Knowledge of basic geometry can help you express values and make comparisons of data. This section explains how to calculate the area, perimeter and volume of various figures.
The extent of a polygon. It can be expressed in any unit of measurement (cm, feet, or other). Always measured in square units. See Square Number entry in the Notes section.
A circle is a two dimensional shape bounded by a circumference. Any point in the circumference is at the same distance from the centre.
D = diameter
R = radius
To calculate Area = A:
You can also use circle calculators online to solve area, diameter and circumference.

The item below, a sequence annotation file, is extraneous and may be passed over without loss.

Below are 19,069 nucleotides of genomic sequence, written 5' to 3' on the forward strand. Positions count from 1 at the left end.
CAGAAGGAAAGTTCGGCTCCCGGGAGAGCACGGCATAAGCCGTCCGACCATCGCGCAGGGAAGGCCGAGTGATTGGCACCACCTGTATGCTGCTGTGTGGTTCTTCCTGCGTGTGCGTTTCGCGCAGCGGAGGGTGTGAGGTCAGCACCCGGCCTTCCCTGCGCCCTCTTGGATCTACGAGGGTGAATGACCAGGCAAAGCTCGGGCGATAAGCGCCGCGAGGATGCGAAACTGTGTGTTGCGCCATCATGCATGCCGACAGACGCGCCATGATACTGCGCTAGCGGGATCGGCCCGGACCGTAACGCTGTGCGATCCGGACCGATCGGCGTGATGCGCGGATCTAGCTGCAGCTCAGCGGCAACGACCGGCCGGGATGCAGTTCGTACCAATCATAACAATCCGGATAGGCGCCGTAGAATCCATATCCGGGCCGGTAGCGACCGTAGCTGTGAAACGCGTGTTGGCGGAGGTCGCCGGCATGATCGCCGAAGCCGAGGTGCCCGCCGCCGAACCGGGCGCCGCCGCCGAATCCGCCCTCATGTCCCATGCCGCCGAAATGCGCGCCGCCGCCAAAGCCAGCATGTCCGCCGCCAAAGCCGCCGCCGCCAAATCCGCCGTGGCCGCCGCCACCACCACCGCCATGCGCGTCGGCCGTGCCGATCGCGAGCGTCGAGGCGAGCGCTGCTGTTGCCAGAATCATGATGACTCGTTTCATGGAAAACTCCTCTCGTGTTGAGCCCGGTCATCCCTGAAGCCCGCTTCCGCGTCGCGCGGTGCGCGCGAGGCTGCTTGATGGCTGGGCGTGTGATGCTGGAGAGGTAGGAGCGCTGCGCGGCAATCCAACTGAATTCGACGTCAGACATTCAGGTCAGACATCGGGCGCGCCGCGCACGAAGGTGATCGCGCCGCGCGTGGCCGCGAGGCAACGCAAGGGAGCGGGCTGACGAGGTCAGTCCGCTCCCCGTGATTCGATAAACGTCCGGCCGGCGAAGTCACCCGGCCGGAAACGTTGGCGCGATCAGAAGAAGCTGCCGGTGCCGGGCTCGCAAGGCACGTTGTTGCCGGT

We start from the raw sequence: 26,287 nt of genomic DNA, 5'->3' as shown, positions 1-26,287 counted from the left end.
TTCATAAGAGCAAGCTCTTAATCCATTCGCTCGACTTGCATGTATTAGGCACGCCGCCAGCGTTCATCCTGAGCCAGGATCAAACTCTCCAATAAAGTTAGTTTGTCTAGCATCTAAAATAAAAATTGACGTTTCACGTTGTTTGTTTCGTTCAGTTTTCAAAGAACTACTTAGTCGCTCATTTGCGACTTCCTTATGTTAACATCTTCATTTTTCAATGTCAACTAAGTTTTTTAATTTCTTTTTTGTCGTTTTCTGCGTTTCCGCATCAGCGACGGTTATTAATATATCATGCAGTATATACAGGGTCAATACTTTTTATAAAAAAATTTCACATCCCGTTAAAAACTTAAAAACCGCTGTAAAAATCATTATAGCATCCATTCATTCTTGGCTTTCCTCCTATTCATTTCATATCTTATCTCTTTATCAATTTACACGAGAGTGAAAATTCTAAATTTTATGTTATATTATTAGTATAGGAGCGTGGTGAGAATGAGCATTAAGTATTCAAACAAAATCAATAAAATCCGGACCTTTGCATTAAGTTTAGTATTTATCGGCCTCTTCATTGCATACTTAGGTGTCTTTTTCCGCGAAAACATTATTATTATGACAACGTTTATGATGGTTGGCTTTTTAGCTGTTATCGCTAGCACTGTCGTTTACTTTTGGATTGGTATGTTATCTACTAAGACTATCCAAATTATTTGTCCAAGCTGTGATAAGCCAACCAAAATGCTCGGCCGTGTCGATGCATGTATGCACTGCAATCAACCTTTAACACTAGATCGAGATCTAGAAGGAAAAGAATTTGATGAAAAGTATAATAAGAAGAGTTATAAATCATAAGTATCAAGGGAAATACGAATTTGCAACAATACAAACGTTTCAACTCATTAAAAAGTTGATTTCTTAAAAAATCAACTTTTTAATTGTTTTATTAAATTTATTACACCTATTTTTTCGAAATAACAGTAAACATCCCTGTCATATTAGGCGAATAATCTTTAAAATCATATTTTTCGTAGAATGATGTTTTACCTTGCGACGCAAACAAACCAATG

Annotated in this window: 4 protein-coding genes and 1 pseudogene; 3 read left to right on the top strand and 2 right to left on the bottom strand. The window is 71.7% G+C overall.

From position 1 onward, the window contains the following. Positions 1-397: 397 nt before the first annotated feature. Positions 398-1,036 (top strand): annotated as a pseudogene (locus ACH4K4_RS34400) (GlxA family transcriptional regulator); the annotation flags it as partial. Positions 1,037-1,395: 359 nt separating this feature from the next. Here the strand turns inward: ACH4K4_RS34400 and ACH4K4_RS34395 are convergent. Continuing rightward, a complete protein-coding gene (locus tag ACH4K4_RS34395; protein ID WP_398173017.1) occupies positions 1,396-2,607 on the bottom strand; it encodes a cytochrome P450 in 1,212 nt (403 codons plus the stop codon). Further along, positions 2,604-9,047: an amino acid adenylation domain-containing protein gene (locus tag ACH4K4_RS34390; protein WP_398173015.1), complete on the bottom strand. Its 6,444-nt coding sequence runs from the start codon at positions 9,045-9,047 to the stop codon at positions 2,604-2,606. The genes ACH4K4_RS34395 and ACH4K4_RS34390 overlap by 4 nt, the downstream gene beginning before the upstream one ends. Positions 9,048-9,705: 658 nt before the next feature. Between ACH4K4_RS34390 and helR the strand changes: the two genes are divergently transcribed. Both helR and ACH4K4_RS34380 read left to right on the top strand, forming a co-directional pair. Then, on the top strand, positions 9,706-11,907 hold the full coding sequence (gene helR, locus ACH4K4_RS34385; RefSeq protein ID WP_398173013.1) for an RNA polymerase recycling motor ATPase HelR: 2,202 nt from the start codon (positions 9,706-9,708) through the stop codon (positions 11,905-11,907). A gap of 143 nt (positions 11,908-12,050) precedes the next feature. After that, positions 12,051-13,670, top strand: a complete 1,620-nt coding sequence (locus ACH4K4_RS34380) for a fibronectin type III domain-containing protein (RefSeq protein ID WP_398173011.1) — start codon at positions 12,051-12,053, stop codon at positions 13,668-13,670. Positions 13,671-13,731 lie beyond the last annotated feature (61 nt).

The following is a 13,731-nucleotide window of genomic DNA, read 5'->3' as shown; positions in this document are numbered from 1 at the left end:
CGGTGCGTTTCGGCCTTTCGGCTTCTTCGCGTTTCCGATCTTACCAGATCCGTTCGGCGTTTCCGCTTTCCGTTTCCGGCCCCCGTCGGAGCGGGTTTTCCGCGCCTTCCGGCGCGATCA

A wedge-shaped area of a circle is called a sector. A portion of a circle whose lower boundary is a chord and whose upper boundary is an arc is called a segment.
E = sector
G = segment
R = radius
π = pi
θ = theta = angle encompassing E or G
Find the Area = A of a sector E:
So, if θ = 60°, and R = 10, then A = 52.3.
In order to find the Area = A of a segment G, you must first find the area of the sector using the formula above. Then, find the area of the triangle with the formula:
And finally, subtract the area of the sector with the area of the triangle:
You can also use sector and segment calculators online.
A cone is a solid with a curved side from its flat base (often circular) to a point called the apex or vertex. The vertex of a right cone is above the center of its base.
R = radius
H = height
π = pi
To calculate Volume = V:
You can also use cone calculators online to solve, volume, height, radius, surface and base area.
A cube is a regular hexahedron bounded by six square faces or sides.